It is known that the Hopf invariant for maps from $\mathbb{S}^{4n - 1} \to \mathbb{S}^{2n}$ is nontrivial (and captures the rational homotopy of the spheres). For $n = 1$, the Hopf fibration provides a nicely structured example of map having Hopf invariant one. The construction extends to $n = 2$ or $n=4$, and it known by a theorem of Adams that there is no map of Hopf invariant one for other values of $n$.

My question is whether there is a nice explicit construction of maps of Hopf invariant $2$ for any $n \ge 1$.

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    $\begingroup$ Yes, the Whitehead product of the identity with itself: Attaching a $4n$-cell (in your question you are off by one) to $S^{2n}$ with this map gives you $S^{2n}\times S^{2n}$ with $S^{2n}\times pt$ and $pt\times S^{2n}$ identified, and pulling back the generator of $H^{2n}$ and its square to $S^{2n}\times S^{2n}$ you get that the Hopf invariant is the coefficient of $xy$ in $(x+y)^2$, i.e. $2$. $\endgroup$ – Bertram Arnold Mar 1 at 11:25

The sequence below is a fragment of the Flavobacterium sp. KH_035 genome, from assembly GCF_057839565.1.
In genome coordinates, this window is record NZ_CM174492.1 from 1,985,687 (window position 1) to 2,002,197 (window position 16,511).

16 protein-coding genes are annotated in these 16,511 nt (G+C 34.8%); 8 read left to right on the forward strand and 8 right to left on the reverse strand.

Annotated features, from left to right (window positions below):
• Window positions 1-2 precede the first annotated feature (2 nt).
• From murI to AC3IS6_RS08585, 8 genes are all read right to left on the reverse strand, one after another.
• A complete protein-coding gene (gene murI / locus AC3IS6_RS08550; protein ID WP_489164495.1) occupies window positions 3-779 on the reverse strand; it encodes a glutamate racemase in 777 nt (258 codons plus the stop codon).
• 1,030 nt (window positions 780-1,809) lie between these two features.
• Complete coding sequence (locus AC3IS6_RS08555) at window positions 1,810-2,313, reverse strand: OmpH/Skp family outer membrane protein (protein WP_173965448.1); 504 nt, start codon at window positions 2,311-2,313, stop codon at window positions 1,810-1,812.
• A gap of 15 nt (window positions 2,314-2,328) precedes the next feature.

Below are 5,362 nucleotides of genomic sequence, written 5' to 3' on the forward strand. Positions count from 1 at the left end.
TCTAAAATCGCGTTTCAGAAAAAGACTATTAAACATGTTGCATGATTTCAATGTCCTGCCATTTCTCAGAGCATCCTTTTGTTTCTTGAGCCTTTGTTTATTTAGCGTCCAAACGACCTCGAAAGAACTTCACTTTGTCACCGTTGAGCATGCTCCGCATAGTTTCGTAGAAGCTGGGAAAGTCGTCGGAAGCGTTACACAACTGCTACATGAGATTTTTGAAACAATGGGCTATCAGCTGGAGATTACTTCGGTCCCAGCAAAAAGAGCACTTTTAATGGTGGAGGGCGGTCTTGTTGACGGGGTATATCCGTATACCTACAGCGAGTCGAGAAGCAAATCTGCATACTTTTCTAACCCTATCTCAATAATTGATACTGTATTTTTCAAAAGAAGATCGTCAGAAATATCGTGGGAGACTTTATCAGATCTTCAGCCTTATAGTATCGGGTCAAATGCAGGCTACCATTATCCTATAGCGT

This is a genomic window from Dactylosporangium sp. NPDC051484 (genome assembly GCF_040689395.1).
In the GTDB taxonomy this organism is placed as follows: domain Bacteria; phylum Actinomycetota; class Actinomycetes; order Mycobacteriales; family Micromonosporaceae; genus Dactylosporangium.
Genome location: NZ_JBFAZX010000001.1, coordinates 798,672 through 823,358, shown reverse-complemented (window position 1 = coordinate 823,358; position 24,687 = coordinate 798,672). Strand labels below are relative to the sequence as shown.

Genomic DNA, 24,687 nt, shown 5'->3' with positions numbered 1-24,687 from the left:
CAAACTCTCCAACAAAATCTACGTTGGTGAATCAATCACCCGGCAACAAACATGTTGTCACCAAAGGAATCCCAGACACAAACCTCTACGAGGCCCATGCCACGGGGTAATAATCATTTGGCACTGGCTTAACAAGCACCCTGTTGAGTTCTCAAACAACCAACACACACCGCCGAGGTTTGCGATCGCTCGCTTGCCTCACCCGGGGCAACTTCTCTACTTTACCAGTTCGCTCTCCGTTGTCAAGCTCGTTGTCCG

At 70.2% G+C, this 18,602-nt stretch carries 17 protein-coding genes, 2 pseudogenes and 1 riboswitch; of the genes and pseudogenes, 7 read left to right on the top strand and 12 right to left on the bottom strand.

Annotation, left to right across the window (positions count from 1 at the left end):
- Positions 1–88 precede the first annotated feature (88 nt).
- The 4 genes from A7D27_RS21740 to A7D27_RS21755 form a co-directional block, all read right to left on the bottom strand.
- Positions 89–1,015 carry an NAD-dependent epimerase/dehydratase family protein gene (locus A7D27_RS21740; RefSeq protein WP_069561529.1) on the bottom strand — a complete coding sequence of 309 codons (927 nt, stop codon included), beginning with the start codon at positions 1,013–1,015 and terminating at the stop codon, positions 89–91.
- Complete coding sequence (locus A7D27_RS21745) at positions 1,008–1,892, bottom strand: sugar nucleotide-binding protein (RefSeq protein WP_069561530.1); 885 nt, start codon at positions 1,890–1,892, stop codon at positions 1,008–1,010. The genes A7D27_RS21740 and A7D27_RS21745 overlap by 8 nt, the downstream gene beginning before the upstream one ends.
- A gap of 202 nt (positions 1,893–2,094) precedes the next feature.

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    $\begingroup$ I guess you would prefer to have a definition by an explicit formula. Is that correct? $\endgroup$ – Piotr Hajlasz Mar 1 at 12:41

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